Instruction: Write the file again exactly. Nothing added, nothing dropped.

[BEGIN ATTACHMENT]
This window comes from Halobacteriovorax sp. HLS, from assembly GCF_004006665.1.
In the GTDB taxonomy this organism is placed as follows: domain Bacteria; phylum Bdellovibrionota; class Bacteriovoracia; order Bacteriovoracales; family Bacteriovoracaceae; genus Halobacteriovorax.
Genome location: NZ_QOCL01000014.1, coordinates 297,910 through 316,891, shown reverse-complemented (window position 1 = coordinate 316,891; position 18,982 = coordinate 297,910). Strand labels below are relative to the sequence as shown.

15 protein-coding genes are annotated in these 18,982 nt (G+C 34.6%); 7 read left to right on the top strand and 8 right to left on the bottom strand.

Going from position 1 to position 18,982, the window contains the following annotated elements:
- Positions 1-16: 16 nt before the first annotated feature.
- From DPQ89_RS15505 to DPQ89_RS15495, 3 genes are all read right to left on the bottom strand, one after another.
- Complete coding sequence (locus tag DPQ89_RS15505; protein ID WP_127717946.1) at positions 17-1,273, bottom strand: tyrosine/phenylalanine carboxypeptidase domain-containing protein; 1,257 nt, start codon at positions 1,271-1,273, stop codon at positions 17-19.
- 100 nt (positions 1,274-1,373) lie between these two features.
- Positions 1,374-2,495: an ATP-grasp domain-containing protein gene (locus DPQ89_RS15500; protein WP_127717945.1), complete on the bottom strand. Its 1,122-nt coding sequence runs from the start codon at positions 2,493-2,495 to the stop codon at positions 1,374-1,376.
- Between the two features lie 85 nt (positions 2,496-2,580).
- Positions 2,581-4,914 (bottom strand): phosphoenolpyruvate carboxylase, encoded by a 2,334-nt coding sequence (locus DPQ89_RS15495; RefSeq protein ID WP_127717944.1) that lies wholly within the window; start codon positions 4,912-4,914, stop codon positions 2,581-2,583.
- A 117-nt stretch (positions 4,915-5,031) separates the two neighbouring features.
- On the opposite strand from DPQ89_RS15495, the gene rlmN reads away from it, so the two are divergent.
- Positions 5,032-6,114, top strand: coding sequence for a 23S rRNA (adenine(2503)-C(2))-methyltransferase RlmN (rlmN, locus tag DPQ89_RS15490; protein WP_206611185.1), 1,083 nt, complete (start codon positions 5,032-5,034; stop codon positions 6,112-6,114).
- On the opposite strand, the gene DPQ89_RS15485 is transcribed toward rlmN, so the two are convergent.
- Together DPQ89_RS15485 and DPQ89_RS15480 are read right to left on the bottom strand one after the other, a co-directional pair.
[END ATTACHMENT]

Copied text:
This window comes from Halobacteriovorax sp. HLS, from assembly GCF_004006665.1.
In the GTDB taxonomy this organism is placed as follows: domain Bacteria; phylum Bdellovibrionota; class Bacteriovoracia; order Bacteriovoracales; family Bacteriovoracaceae; genus Halobacteriovorax.
Genome location: NZ_QOCL01000014.1, coordinates 297,910 through 316,891, shown reverse-complemented (window position 1 = coordinate 316,891; position 18,982 = coordinate 297,910). Strand labels below are relative to the sequence as shown.

15 protein-coding genes are annotated in these 18,982 nt (G+C 34.6%); 7 read left to right on the top strand and 8 right to left on the bottom strand.

Going from position 1 to position 18,982, the window contains the following annotated elements:
- Positions 1-16: 16 nt before the first annotated feature.
- From DPQ89_RS15505 to DPQ89_RS15495, 3 genes are all read right to left on the bottom strand, one after another.
- Complete coding sequence (locus tag DPQ89_RS15505; protein ID WP_127717946.1) at positions 17-1,273, bottom strand: tyrosine/phenylalanine carboxypeptidase domain-containing protein; 1,257 nt, start codon at positions 1,271-1,273, stop codon at positions 17-19.
- 100 nt (positions 1,274-1,373) lie between these two features.
- Positions 1,374-2,495: an ATP-grasp domain-containing protein gene (locus DPQ89_RS15500; protein WP_127717945.1), complete on the bottom strand. Its 1,122-nt coding sequence runs from the start codon at positions 2,493-2,495 to the stop codon at positions 1,374-1,376.
- Between the two features lie 85 nt (positions 2,496-2,580).
- Positions 2,581-4,914 (bottom strand): phosphoenolpyruvate carboxylase, encoded by a 2,334-nt coding sequence (locus DPQ89_RS15495; RefSeq protein ID WP_127717944.1) that lies wholly within the window; start codon positions 4,912-4,914, stop codon positions 2,581-2,583.
- A 117-nt stretch (positions 4,915-5,031) separates the two neighbouring features.
- On the opposite strand from DPQ89_RS15495, the gene rlmN reads away from it, so the two are divergent.
- Positions 5,032-6,114, top strand: coding sequence for a 23S rRNA (adenine(2503)-C(2))-methyltransferase RlmN (rlmN, locus tag DPQ89_RS15490; protein WP_206611185.1), 1,083 nt, complete (start codon positions 5,032-5,034; stop codon positions 6,112-6,114).
- On the opposite strand, the gene DPQ89_RS15485 is transcribed toward rlmN, so the two are convergent.
- Together DPQ89_RS15485 and DPQ89_RS15480 are read right to left on the bottom strand one after the other, a co-directional pair.